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Flowered: D.C.’s Historic Anderson House

A tapestry-lined hall in the Beaux Arts-style mansion gets the floral treatment from Kristin Shockley, creative director of Lustre Theory
An opulent table filled with flowers and set on green velvet, set against the backdrop of Flemish tapestries at the Anderson House
Lustre Theory’s Kristin Shockley found the ideal location for her artistic vision at the Anderson House. Find design team credits and sources at the end of this post.

While the Anderson House in Washington, D.C., serves as the headquarters of the American Revolution Institute today, its stately opulence speaks to its original purpose. Completed in 1905, the house was the winter abode of American diplomat Larz Anderson and his wife, Isabel, who often entertained. Hosting grand receptions and dinners—with guest lists touting high-profile names such as William H. Taft, Calvin Coolidge, and Winston Churchill—came with the diplomatic territory.

Recently, Kristin Shockley, owner and creative director at Lustre Theory, a styling and creative studio, chose the venue as the location for one of her projects: a sumptuously styled table in a soaring hall lined by floor-to-ceiling Flemish tapestries.

view of a hallway at Anderson House in Washington DC, with one wall lined with tapestries, an ornate tray ceiling, marble tile floors, and carved dark wood around the doorways at the end of the hall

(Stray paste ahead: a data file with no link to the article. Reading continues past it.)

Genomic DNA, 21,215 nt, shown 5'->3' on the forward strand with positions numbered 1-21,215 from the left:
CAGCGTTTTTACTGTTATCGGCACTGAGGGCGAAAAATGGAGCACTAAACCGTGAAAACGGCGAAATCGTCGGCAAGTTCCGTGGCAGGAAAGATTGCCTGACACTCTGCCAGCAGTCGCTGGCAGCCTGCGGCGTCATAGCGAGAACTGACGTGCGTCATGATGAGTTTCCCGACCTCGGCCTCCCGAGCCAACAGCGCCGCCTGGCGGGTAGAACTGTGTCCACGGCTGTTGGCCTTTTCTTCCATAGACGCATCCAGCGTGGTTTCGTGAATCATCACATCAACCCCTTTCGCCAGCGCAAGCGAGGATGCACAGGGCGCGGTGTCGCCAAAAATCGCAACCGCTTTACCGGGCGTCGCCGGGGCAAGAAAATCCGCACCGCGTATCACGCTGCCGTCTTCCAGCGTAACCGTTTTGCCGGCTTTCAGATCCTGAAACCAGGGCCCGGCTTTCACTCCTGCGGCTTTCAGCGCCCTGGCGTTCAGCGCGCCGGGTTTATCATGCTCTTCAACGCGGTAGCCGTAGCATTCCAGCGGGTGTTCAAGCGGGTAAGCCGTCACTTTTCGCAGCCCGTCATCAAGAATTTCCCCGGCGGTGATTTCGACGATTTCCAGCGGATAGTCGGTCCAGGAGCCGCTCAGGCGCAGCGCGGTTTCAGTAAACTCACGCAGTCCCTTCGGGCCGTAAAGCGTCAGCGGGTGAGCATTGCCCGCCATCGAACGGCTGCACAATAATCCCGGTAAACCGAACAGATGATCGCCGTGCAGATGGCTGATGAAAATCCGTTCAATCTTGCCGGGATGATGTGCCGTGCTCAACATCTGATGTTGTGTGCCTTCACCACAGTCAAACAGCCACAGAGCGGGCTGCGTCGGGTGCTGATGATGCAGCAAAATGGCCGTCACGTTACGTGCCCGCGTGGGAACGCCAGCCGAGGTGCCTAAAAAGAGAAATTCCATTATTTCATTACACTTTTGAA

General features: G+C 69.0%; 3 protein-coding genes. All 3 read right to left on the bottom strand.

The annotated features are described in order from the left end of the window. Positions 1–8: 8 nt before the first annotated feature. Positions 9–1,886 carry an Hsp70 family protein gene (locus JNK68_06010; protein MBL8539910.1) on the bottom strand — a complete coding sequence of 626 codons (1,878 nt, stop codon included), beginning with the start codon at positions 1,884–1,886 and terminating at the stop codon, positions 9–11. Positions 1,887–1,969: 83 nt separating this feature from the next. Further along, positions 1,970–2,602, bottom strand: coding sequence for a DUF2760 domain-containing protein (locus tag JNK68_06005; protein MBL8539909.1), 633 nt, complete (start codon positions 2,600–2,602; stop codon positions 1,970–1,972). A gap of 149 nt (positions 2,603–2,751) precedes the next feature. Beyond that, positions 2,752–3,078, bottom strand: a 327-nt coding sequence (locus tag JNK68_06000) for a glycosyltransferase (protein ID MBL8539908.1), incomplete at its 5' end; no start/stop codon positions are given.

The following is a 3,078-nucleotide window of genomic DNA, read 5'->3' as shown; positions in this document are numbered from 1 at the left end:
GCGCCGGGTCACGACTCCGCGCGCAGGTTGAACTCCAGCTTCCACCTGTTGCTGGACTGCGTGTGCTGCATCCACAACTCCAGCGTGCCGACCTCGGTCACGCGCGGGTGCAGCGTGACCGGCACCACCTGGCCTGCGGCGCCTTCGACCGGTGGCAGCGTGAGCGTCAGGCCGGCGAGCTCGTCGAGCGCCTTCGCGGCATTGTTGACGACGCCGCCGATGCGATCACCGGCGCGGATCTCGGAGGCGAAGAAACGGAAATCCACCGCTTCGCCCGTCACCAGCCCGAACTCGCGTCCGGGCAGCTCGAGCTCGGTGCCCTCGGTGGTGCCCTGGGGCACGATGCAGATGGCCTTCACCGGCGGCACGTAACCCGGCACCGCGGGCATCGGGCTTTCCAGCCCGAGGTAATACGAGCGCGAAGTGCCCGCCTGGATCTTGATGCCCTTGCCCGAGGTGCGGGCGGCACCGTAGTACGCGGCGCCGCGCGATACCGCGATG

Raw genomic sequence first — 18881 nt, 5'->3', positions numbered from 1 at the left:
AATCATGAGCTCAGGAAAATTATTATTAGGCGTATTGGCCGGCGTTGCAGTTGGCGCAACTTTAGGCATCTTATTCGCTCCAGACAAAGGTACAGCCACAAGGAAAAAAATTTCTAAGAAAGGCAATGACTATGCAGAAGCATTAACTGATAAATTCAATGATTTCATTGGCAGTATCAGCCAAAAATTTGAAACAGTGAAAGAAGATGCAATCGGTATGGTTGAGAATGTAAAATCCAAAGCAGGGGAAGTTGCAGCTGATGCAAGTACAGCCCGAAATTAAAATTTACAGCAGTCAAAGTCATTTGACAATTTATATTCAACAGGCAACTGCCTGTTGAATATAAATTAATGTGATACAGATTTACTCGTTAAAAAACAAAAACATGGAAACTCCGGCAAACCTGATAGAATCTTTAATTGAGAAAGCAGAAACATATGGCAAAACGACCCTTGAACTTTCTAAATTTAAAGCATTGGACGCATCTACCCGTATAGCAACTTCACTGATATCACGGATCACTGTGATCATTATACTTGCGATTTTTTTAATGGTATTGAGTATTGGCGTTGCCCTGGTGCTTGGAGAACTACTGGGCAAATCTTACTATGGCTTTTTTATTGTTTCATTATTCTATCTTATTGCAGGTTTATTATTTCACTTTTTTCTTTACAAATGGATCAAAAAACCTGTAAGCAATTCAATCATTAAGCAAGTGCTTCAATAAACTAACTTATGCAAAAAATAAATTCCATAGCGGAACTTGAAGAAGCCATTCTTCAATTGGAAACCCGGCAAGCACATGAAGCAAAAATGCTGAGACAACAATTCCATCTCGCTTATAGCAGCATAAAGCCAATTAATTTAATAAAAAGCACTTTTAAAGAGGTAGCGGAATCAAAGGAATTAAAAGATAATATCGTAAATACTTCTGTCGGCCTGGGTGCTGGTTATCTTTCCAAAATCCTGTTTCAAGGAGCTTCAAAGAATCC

“I pulled my design inspiration for this table from a modern Asian influence,” Kristin says. “Once I saw where the color story was leading me, I selected this hallway on the second floor of the Anderson House for placement. The tapestries were the perfect backdrop for the colors and rich mood of the table decor.”

The lush floral display, which appeared to spring from the sylvan scenes portrayed in the tapestries, featured phalaenopsis orchids, garden and sweetheart roses, protea, eremurus, cosmos, scabiosa, bee balm ‘Lambada’, lisianthus, sweetpea, delphinium, mimosa, and fruiting branches of peaches, apples, blackberries, and raspberries.

Lush floral arrangements in antique Asian vases line a table set at the Andersen House. Creative direction by Lustre Theory

For the place settings, the design team chose modern-day pieces that mingled beautifully with antique Asian vessels from Antique Design Center in Norfolk, Virginia. An expanse of green velvet, used as the table covering, pulled it all together.

Place setting with coral-colored dinnerware patters, gold flatware, a green velvet bow around a botanical-print napkin, and a green velvet tablecloth. Creative direction by Lustre Theory

Sources

By Terri Robertson

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